If you thought email radically changed the way nonprofits communicated with constituents online, then social networking sites like Facebook and Twitter may have challenged you even more. Social networking has forced nonprofits to be comfortable with two-way communications, transparency, and adapting to short social conversations using limited character counts. As part of this communications evolution, nonprofits have grown accustomed to relying on url shorteners such as bit.ly and ow.ly to quickly share links to blog posts, advocacy and fundraising campaign on social networks. Plus some of the tracking stats (number of clicks, referrer, locations) have been useful to nonprofits in helping to determine which links resonated with their constituents. However, just today a .ly shortener called vb.ly has been seized by the Libyan government for failure to comply with Islamic law. And now this has all .ly url shorteners on high alert. You may be wondering how this is possible and what kind of impact will this have on nonprofits?
A country code top-level domain (ccTLD) is a two letter Internet top-level domain used or reserved for a country, a sovereign state, or a dependent territory. The Internet Assigned Numbers Authority determines a trustee for each ccTLD and administration and control is then delegated to that trustee. This trustee enforces policies and operation of the domain. Since .ly is used and operated by Libya, they are within in their jurisdiction to seize domains that don't comply with their laws. In the case of vb.ly the Libyan trustee felt that "that the content of [their] website was offensive, obscene and illegal according to Libyan Islamic Sharia Law."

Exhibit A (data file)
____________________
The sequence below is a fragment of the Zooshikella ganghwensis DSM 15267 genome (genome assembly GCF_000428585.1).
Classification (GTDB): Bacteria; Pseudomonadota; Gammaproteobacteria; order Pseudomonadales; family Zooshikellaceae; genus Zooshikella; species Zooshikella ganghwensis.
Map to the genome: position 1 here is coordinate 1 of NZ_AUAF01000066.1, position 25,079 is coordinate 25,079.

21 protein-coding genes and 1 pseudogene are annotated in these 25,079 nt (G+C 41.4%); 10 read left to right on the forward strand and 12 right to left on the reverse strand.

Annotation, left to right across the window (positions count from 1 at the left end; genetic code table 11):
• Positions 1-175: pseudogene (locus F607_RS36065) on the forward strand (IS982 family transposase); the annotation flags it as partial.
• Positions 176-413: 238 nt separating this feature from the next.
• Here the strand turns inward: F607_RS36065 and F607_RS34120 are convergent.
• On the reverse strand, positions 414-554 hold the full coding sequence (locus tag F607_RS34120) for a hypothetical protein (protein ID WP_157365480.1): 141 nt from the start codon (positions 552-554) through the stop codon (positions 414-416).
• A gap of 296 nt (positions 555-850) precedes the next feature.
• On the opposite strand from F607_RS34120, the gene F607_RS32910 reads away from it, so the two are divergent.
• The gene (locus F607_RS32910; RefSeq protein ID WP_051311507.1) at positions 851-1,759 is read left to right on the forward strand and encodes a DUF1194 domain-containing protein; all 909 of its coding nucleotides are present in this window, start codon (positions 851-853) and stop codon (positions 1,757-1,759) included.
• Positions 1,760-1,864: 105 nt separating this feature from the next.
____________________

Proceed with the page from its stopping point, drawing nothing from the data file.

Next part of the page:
Could this impact popular url shorteners bit.ly and ow.ly? Absoultely.
Impact on Nonprofits
Bottom line. Panic! Just kidding. If your nonprofit shares links anywhere (email, social networks, on your own website, etc) using .ly shorteners and that .ly shortener is seized, these links will no longer work. Yikes! Here are some options you may want to consider. Look for alternative url shorteners such as Google's new version goo.gl which has some basic tracking stats.
If Goo.gl integrates with Google Analytics in the future it will become quite powerful. Also, if your nonprofit website is on the content management system Drupal or WordPress you can use one of their modules to build your own shortener. Granted this url won't be easily integrated into your existing tools such as Tweetdeck or Hootsuite but you can certainly ask for a feature request from your favorite apps.
What are your favorite url shorteners that aren't affiliated with .ly?